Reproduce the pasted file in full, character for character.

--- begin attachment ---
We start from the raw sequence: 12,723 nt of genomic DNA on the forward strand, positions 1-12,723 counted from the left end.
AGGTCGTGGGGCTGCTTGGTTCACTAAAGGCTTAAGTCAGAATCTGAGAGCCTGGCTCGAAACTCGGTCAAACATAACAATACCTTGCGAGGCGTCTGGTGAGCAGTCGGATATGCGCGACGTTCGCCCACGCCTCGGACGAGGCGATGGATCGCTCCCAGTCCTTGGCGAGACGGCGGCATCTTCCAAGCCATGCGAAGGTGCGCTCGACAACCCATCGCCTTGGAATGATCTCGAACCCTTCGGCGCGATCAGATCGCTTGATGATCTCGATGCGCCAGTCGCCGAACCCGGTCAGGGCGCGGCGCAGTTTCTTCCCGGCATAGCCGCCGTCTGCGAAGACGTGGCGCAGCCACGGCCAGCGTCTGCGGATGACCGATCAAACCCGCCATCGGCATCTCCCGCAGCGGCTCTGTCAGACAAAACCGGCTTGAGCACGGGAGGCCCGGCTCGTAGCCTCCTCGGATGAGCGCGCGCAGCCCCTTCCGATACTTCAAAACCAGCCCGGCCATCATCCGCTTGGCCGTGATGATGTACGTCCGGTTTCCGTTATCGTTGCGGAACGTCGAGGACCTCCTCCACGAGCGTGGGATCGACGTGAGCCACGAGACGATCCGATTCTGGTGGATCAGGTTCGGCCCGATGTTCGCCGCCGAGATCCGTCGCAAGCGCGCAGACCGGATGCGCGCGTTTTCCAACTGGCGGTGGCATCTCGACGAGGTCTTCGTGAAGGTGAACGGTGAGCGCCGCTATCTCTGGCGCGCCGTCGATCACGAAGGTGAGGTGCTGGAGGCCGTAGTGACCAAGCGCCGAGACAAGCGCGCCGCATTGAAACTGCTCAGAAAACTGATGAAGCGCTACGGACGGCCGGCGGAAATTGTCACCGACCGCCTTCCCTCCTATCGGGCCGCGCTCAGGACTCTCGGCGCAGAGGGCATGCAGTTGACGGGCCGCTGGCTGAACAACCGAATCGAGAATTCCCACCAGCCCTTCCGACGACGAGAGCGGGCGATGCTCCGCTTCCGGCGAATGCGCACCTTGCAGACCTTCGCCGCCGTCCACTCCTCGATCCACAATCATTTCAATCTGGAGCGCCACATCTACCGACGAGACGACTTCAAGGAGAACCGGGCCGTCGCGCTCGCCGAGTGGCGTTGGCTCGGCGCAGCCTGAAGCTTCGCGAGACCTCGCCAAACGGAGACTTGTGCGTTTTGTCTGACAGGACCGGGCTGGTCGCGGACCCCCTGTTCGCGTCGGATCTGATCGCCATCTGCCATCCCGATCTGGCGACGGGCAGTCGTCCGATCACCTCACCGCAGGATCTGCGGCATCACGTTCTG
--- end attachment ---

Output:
We start from the raw sequence: 12,723 nt of genomic DNA on the forward strand, positions 1-12,723 counted from the left end.
AGGTCGTGGGGCTGCTTGGTTCACTAAAGGCTTAAGTCAGAATCTGAGAGCCTGGCTCGAAACTCGGTCAAACATAACAATACCTTGCGAGGCGTCTGGTGAGCAGTCGGATATGCGCGACGTTCGCCCACGCCTCGGACGAGGCGATGGATCGCTCCCAGTCCTTGGCGAGACGGCGGCATCTTCCAAGCCATGCGAAGGTGCGCTCGACAACCCATCGCCTTGGAATGATCTCGAACCCTTCGGCGCGATCAGATCGCTTGATGATCTCGATGCGCCAGTCGCCGAACCCGGTCAGGGCGCGGCGCAGTTTCTTCCCGGCATAGCCGCCGTCTGCGAAGACGTGGCGCAGCCACGGCCAGCGTCTGCGGATGACCGATCAAACCCGCCATCGGCATCTCCCGCAGCGGCTCTGTCAGACAAAACCGGCTTGAGCACGGGAGGCCCGGCTCGTAGCCTCCTCGGATGAGCGCGCGCAGCCCCTTCCGATACTTCAAAACCAGCCCGGCCATCATCCGCTTGGCCGTGATGATGTACGTCCGGTTTCCGTTATCGTTGCGGAACGTCGAGGACCTCCTCCACGAGCGTGGGATCGACGTGAGCCACGAGACGATCCGATTCTGGTGGATCAGGTTCGGCCCGATGTTCGCCGCCGAGATCCGTCGCAAGCGCGCAGACCGGATGCGCGCGTTTTCCAACTGGCGGTGGCATCTCGACGAGGTCTTCGTGAAGGTGAACGGTGAGCGCCGCTATCTCTGGCGCGCCGTCGATCACGAAGGTGAGGTGCTGGAGGCCGTAGTGACCAAGCGCCGAGACAAGCGCGCCGCATTGAAACTGCTCAGAAAACTGATGAAGCGCTACGGACGGCCGGCGGAAATTGTCACCGACCGCCTTCCCTCCTATCGGGCCGCGCTCAGGACTCTCGGCGCAGAGGGCATGCAGTTGACGGGCCGCTGGCTGAACAACCGAATCGAGAATTCCCACCAGCCCTTCCGACGACGAGAGCGGGCGATGCTCCGCTTCCGGCGAATGCGCACCTTGCAGACCTTCGCCGCCGTCCACTCCTCGATCCACAATCATTTCAATCTGGAGCGCCACATCTACCGACGAGACGACTTCAAGGAGAACCGGGCCGTCGCGCTCGCCGAGTGGCGTTGGCTCGGCGCAGCCTGAAGCTTCGCGAGACCTCGCCAAACGGAGACTTGTGCGTTTTGTCTGACAGGACCGGGCTGGTCGCGGACCCCCTGTTCGCGTCGGATCTGATCGCCATCTGCCATCCCGATCTGGCGACGGGCAGTCGTCCGATCACCTCACCGCAGGATCTGCGGCATCACGTTCTG